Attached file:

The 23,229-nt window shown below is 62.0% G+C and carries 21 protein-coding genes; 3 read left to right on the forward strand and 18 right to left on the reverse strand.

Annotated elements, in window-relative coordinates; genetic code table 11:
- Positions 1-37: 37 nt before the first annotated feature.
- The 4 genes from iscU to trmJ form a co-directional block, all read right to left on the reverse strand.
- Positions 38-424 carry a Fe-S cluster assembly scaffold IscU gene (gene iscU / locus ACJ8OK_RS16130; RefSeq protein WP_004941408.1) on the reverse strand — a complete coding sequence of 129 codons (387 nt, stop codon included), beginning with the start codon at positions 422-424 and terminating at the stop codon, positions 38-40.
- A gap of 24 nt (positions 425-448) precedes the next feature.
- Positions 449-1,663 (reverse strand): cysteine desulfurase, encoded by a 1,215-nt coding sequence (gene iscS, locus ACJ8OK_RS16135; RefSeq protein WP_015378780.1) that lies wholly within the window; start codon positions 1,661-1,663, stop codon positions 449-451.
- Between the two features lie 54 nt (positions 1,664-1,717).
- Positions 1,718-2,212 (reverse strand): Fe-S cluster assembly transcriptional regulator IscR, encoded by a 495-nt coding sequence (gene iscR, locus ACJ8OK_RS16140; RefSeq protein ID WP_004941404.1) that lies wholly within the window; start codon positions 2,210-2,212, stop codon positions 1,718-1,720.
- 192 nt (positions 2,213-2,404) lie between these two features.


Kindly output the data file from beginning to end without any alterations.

The 23,229-nt window shown below is 62.0% G+C and carries 21 protein-coding genes; 3 read left to right on the forward strand and 18 right to left on the reverse strand.

Annotated elements, in window-relative coordinates; genetic code table 11:
- Positions 1-37: 37 nt before the first annotated feature.
- The 4 genes from iscU to trmJ form a co-directional block, all read right to left on the reverse strand.
- Positions 38-424 carry a Fe-S cluster assembly scaffold IscU gene (gene iscU / locus ACJ8OK_RS16130; RefSeq protein WP_004941408.1) on the reverse strand — a complete coding sequence of 129 codons (387 nt, stop codon included), beginning with the start codon at positions 422-424 and terminating at the stop codon, positions 38-40.
- A gap of 24 nt (positions 425-448) precedes the next feature.
- Positions 449-1,663 (reverse strand): cysteine desulfurase, encoded by a 1,215-nt coding sequence (gene iscS, locus ACJ8OK_RS16135; RefSeq protein WP_015378780.1) that lies wholly within the window; start codon positions 1,661-1,663, stop codon positions 449-451.
- Between the two features lie 54 nt (positions 1,664-1,717).
- Positions 1,718-2,212 (reverse strand): Fe-S cluster assembly transcriptional regulator IscR, encoded by a 495-nt coding sequence (gene iscR, locus ACJ8OK_RS16140; RefSeq protein ID WP_004941404.1) that lies wholly within the window; start codon positions 2,210-2,212, stop codon positions 1,718-1,720.
- 192 nt (positions 2,213-2,404) lie between these two features.